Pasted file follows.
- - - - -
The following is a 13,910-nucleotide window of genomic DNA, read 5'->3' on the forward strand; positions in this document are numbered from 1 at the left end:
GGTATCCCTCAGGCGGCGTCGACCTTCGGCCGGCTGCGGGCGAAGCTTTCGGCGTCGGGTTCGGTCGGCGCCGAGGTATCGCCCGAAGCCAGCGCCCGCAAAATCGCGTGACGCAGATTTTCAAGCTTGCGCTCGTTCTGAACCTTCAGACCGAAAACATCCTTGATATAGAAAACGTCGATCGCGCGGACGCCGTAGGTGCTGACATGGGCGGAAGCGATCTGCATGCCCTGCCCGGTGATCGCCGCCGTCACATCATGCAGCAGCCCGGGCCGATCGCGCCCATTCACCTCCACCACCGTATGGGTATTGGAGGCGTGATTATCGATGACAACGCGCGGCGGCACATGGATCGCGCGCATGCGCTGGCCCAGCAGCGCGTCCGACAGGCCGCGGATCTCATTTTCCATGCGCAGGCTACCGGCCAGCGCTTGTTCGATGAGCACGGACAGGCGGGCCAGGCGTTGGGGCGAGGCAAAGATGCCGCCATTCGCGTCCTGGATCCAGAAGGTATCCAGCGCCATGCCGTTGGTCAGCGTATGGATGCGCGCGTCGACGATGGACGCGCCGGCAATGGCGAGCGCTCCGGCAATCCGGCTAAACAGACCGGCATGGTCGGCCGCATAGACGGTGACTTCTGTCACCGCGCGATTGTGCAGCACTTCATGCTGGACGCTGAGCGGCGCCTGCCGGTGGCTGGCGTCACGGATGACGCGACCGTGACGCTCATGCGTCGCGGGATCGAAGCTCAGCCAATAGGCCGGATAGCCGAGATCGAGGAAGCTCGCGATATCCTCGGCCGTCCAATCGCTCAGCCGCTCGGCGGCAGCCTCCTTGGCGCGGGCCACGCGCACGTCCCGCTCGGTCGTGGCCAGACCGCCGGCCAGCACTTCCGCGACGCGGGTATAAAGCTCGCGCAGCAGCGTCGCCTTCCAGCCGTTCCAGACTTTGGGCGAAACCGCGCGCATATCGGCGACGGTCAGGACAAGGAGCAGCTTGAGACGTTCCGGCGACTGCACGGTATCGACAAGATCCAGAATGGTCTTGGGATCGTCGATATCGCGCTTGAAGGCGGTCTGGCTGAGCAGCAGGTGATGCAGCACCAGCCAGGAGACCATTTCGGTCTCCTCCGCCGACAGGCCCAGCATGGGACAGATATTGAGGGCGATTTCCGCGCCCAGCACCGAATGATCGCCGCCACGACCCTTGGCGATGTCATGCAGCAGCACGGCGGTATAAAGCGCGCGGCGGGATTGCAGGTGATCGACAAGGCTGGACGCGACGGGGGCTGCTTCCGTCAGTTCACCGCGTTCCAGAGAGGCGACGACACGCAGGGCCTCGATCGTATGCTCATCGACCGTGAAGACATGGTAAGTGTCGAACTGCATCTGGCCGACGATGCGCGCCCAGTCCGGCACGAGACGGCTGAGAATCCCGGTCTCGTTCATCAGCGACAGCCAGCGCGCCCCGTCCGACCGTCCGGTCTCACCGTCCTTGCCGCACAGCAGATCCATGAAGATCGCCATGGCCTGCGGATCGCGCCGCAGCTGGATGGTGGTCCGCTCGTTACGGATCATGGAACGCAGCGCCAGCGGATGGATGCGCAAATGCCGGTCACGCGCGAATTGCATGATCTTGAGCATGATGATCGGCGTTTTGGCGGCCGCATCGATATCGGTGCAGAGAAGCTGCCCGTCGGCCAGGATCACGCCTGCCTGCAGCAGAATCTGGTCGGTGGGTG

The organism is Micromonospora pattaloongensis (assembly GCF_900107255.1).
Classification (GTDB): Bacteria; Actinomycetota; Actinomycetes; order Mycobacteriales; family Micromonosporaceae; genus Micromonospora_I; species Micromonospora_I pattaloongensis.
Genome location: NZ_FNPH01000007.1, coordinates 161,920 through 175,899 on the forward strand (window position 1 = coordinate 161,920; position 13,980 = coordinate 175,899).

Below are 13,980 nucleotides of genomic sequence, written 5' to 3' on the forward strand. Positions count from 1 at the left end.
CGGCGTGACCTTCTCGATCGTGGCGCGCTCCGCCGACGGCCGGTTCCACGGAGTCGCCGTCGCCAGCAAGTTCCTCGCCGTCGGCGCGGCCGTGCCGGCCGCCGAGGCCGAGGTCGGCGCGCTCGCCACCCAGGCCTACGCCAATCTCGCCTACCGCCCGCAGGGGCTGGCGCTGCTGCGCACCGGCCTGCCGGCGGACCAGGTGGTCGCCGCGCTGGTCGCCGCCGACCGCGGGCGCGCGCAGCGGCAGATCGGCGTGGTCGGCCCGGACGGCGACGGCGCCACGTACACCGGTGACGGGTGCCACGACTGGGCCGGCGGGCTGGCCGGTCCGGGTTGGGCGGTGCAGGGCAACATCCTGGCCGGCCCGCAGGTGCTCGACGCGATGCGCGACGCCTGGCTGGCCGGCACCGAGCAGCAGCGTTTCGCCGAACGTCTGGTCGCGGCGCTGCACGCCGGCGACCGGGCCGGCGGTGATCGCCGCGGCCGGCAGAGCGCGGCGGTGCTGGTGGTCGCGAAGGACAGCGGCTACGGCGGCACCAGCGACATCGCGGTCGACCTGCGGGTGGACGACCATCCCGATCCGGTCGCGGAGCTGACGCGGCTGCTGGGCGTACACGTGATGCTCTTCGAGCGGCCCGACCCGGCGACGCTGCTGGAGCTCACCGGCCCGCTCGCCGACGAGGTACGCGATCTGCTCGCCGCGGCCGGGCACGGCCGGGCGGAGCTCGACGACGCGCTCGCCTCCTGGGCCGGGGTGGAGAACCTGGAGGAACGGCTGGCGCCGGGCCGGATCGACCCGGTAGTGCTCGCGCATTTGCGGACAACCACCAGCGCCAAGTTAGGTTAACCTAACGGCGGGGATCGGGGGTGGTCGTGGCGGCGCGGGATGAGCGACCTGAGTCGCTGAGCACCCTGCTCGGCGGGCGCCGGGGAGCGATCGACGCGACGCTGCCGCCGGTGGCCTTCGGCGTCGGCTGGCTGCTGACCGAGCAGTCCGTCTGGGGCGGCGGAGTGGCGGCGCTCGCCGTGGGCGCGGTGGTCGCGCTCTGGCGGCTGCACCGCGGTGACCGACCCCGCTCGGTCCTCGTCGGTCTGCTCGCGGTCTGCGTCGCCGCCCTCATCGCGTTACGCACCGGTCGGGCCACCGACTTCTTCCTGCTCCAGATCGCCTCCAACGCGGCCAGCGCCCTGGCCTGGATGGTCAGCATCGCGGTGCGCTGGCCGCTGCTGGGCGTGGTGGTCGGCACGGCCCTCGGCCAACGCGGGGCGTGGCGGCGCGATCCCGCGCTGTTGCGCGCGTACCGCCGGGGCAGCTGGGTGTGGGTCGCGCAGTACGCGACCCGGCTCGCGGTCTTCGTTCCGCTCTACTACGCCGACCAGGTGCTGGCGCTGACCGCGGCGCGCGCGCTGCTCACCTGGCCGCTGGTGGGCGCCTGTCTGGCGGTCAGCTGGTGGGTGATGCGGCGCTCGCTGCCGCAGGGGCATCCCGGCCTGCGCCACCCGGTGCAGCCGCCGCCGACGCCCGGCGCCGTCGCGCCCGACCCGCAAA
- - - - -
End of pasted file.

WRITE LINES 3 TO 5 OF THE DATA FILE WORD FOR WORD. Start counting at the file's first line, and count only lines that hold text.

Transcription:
The organism is Micromonospora pattaloongensis (assembly GCF_900107255.1).
Classification (GTDB): Bacteria; Actinomycetota; Actinomycetes; order Mycobacteriales; family Micromonosporaceae; genus Micromonospora_I; species Micromonospora_I pattaloongensis.
Genome location: NZ_FNPH01000007.1, coordinates 161,920 through 175,899 on the forward strand (window position 1 = coordinate 161,920; position 13,980 = coordinate 175,899).